Boomer Women and Finances

Photo Credit: Corbis

Boomer women who are married or living with long-term partners: let’s take a bow for our financial decision-making!

Twice as many boomer women (47-plus) surveyed identify themselves as the primary decision-maker for the couple’s day-to-day financial decisions as do Gen Y women (ages 25 to 34) with partners.  More of us also think we’re savvy about making financial decisions than do our younger sisters, friends or daughters in similar relationships.

This fall’s 2013 Fidelity Investments Couples Retirement Study looked at who calls the shots when it comes to couples’ finances and who feels confident about financial know-how.

The annual online study conducted in the U.S. for the first time included 109 Gen Y couples and 109 Gen X couples (ages 35 to 46) in addition to almost 600 boomer couples (ages 47-plus) who are retired — or, as Fidelity puts it, “pre-retired.”

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All study participants were required to be living with their partners and have an income of $75,000 or at least $100,000 in investable assets.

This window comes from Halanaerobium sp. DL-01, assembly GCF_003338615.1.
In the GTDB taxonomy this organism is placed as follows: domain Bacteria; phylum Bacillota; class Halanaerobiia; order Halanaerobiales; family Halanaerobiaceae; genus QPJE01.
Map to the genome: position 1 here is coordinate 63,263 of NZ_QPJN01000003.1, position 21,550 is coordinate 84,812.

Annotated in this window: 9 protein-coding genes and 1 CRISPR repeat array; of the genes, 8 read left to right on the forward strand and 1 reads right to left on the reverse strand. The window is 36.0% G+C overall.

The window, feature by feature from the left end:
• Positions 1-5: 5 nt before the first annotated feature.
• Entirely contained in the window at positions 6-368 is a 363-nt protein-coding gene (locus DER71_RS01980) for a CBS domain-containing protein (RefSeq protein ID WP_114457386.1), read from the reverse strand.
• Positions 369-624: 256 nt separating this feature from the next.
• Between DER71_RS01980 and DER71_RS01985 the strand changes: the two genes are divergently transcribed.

The shocking surprise?  The revelation that younger women are playing a more passive role in couples’ financial decision-making compared to older women.

While 24 per cent of boomer women say they’re the primary decision-makers for the couple’s day-to-day finances, only 12 per cent of Gen Y women and 17 per cent of Gen X women felt the same way.

— More than half of women who are either retired (53 per cent) or a boomer (51 per cent)  are completely confident in their ability to assume financial responsibility if they had to compared to only 32 per cent of Gen X women and 38 per cent of Gen Y.

— Gen Y women are nearly twice as likely as Boomer women to say their spouse/partner is primarily responsible for decisions regarding their retirement savings (36 per cent vs. 22 per cent).

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My theory:
— Women in general become less passive and more confident as we become more “seasoned.”

— Boomer women are more likely to be influenced by the feminist movement and want to participate in decision making on an equal or take-charge basis, compared to the post-feminist Gen Y’s who view their role in a different way.

— Younger women are immersed in child-raising and/or career building and it’s easier to let the men in their lives look after the finances – at least for the time being.

Also, I’m left wondering if how these differences in who takes on the primary financial decision making role play out among gay couples.
Read the complete study.